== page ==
Sometimes we are a bit too safety aware. I grew up learning the Sooty song to “never, ever play with matches”. But when my eldest was 12 I realised she still couldn’t get a match alight. So we spent an afternoon striking matches (we used nine boxes) defying wind and weather. It was quite fun, and a useful skill was learnt.

So how to take it one step further and build a fire, safely?

A recent trip to Conkers with my younger daughter, Nell, who is 14, was a wonderful experience. Conkers is an adventure hub at the centre of the newly planted National Forest in the Midlands. It’s about eight miles from Burton on Trent station – roughly midway between (and north a bit) of Birmingham and Leicester.

Despite uncharacteristic June rain falling all day Nell and I spent the whole day outside in the woods. We learnt how to make our own shelter and light a fire and then toasted smores (marshmallows sandwiched by chocolate digestives) on our own fire. How happy we felt.

Of course adventure supremo Bear Grylls knows this place – he was apparently at Conkers only a fortnight before us.

Conkers ranger John (in the hat) shows us how to use cotton wool to create a great fire. Nell looks a bit suspicious... but it all turns out OK.

Conkers ranger John (in the hat) shows us how to use cotton wool to create a great fire. Nell looks a bit suspicious… but it all turns out OK.

How to light a fire

  • We sing when we set up camp... "We didn't start the fire," (King Charles) went down well. (c) homemadekids/nicola baird

    We sing when we set up camp and try to get a spark off the flint… “We didn’t start the fire,” (King Charles) went down well. (c) homemadekids/nicola baird

    First find a safe place to do this. If you are in your garden, don’t do it on bricks as they can explode. Maybe have a bucket of water ready to douse the flames.

  • Clear a rectangle for your fire. You could remove a sod of earth and then replace it later on. Or you could put down 4 bigger logs to mark your fire area, then lay some thinner sticks along vertically to help air get under.
  • Fluff up a large chunk of cotton wool so the air can get in and help the burning along.
  • Search for some small, thin, dry sticks that you will be very slowly piling up in a pyramid shape
  • Get your flint and strike (available for less than a fiver on ebay – a generous party bag gift).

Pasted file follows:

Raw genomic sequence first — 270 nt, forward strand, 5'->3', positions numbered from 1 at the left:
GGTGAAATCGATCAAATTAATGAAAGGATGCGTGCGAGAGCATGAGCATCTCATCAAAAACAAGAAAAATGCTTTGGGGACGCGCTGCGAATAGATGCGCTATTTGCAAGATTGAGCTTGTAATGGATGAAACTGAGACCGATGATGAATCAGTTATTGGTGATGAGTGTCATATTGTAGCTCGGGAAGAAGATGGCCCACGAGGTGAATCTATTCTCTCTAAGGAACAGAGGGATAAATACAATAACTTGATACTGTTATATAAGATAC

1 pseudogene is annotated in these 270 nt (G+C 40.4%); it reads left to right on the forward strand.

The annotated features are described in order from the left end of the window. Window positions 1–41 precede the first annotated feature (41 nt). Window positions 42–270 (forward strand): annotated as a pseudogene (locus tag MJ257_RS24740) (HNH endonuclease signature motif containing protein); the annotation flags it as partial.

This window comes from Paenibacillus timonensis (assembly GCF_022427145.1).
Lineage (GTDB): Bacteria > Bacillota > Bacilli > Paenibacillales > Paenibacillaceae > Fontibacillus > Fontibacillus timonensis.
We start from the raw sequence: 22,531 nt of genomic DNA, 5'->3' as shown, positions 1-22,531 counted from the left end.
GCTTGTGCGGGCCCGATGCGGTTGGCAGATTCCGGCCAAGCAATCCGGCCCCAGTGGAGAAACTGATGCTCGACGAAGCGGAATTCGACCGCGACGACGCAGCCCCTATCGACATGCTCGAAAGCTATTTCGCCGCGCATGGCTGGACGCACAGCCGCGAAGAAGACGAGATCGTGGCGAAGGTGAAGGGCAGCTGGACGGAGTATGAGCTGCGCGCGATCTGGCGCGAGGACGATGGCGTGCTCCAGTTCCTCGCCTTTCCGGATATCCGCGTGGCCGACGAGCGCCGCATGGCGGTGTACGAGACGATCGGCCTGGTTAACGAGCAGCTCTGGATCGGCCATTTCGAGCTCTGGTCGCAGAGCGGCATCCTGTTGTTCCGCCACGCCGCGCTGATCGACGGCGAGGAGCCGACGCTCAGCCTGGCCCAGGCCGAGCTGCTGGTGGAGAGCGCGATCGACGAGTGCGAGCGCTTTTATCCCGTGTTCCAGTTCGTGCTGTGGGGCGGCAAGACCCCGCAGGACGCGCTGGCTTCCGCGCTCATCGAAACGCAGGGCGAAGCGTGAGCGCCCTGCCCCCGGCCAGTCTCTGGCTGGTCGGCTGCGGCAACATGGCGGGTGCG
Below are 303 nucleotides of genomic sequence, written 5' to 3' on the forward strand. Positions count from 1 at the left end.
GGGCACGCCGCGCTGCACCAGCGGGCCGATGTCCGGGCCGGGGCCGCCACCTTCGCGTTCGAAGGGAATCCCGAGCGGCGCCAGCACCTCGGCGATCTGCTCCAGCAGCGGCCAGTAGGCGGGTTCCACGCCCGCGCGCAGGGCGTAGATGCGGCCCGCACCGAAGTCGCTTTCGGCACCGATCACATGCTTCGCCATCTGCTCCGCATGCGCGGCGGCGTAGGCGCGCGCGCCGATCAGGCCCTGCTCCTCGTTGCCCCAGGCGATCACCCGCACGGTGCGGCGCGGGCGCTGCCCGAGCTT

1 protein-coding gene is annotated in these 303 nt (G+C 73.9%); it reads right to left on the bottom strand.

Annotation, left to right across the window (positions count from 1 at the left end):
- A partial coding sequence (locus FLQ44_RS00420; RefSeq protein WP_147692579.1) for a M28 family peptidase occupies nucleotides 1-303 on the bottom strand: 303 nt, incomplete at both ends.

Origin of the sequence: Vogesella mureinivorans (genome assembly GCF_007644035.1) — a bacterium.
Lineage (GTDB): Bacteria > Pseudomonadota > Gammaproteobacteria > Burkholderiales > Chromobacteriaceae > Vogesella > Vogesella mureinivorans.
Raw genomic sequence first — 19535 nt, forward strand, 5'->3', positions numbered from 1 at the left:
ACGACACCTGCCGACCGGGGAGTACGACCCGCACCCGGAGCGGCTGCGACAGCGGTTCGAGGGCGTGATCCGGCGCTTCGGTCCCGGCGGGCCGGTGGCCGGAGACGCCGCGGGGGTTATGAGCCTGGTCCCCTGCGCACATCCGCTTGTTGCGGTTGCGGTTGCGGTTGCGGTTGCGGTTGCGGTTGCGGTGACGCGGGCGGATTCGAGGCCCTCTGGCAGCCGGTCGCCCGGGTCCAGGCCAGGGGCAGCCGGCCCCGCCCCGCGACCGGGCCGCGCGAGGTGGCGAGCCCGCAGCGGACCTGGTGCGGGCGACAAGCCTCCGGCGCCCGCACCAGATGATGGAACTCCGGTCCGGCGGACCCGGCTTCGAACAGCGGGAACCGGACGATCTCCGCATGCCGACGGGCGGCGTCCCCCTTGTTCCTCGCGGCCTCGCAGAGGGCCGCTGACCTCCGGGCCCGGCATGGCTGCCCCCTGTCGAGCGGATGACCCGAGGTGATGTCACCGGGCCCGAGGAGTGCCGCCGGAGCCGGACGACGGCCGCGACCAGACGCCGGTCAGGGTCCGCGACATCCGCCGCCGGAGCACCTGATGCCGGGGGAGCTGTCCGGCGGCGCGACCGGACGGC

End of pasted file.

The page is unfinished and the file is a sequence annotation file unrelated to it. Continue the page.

• Watch as the cotton wool blazes, then slowly make a triangle of sticks over the flame and see if they catch.
  • Nell and I had to repeat this process twice – but it was raining.
  • Bend your head down and blow to add a bit of oomph to your burning.
  • Now slowly add more sticks.
  • Bits of wood off-cuts (and pine branches lopped off your old xmas tree) will help your fire gain some heat.
  • If this has worked then you are ready to cook marshmallows or make smores.

Nell and I were at Conkers learning how to create a den and make our own fire with about eight other families – most with young children. The great thing about being outdoors is it is a huge leveller. Mums, Dads or whoever is the adult in charge can be safety monitors, but you can also send quite small kids off to look for sticks, help locate the perfect place to set up camp, find a stick suitable for toasting marshmallows on or just keep them occupied looking at the flames.

Teenagers love to do this stuff too
If you can find an activity centre that teaches a few survival skills then take your teen and go and learn (or even host a birthday party for them to share these skills).

Despite being the oldest in our group, 14-year-old Nell really enjoyed making a camp and she thought toasting marshmallows was brilliant. While we were in the woods she hardly looked at her phone (although I was taking quite a few photos on mine). It felt like it was giving her a real break from the usual humdrum of eyes-on-instagram or playing Crossy Road. Instead she was getting her instant gratification from flames and food.

Toasting smores - see how below. (c)homemadekids/nicola baird

Toasting smores – see how below. (c)homemadekids/nicola baird

How to make smores